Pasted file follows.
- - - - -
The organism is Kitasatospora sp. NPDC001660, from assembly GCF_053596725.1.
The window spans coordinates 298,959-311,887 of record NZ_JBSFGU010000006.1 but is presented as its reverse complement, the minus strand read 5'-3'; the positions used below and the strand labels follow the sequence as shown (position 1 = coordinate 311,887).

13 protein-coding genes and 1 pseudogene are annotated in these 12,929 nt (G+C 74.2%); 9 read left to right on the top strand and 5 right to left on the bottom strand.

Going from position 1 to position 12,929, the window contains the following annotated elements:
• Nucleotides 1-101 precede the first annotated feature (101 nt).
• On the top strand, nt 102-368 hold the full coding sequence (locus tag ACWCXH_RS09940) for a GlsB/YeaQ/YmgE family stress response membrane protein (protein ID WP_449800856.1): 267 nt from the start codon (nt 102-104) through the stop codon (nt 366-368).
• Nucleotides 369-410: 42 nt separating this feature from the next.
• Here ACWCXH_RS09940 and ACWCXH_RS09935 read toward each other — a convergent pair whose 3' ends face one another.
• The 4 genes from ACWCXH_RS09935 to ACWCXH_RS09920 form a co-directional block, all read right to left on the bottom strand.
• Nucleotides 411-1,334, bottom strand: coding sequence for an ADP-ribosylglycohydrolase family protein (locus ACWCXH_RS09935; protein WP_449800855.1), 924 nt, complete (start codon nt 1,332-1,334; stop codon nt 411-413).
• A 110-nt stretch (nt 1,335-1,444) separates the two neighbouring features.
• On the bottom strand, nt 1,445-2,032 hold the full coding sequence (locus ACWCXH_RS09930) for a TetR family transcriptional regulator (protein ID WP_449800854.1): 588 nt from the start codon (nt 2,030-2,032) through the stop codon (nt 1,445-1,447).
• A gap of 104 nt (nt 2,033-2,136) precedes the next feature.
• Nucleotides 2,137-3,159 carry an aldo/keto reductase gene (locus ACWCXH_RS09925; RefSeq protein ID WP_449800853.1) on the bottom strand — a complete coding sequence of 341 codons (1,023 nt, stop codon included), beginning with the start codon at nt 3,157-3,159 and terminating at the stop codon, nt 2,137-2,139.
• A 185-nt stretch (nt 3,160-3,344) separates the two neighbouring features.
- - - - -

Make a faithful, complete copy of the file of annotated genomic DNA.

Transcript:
The organism is Kitasatospora sp. NPDC001660, from assembly GCF_053596725.1.
The window spans coordinates 298,959-311,887 of record NZ_JBSFGU010000006.1 but is presented as its reverse complement, the minus strand read 5'-3'; the positions used below and the strand labels follow the sequence as shown (position 1 = coordinate 311,887).

13 protein-coding genes and 1 pseudogene are annotated in these 12,929 nt (G+C 74.2%); 9 read left to right on the top strand and 5 right to left on the bottom strand.

Going from position 1 to position 12,929, the window contains the following annotated elements:
• Nucleotides 1-101 precede the first annotated feature (101 nt).
• On the top strand, nt 102-368 hold the full coding sequence (locus tag ACWCXH_RS09940) for a GlsB/YeaQ/YmgE family stress response membrane protein (protein ID WP_449800856.1): 267 nt from the start codon (nt 102-104) through the stop codon (nt 366-368).
• Nucleotides 369-410: 42 nt separating this feature from the next.
• Here ACWCXH_RS09940 and ACWCXH_RS09935 read toward each other — a convergent pair whose 3' ends face one another.
• The 4 genes from ACWCXH_RS09935 to ACWCXH_RS09920 form a co-directional block, all read right to left on the bottom strand.
• Nucleotides 411-1,334, bottom strand: coding sequence for an ADP-ribosylglycohydrolase family protein (locus ACWCXH_RS09935; protein WP_449800855.1), 924 nt, complete (start codon nt 1,332-1,334; stop codon nt 411-413).
• A 110-nt stretch (nt 1,335-1,444) separates the two neighbouring features.
• On the bottom strand, nt 1,445-2,032 hold the full coding sequence (locus ACWCXH_RS09930) for a TetR family transcriptional regulator (protein ID WP_449800854.1): 588 nt from the start codon (nt 2,030-2,032) through the stop codon (nt 1,445-1,447).
• A gap of 104 nt (nt 2,033-2,136) precedes the next feature.
• Nucleotides 2,137-3,159 carry an aldo/keto reductase gene (locus ACWCXH_RS09925; RefSeq protein ID WP_449800853.1) on the bottom strand — a complete coding sequence of 341 codons (1,023 nt, stop codon included), beginning with the start codon at nt 3,157-3,159 and terminating at the stop codon, nt 2,137-2,139.
• A 185-nt stretch (nt 3,160-3,344) separates the two neighbouring features.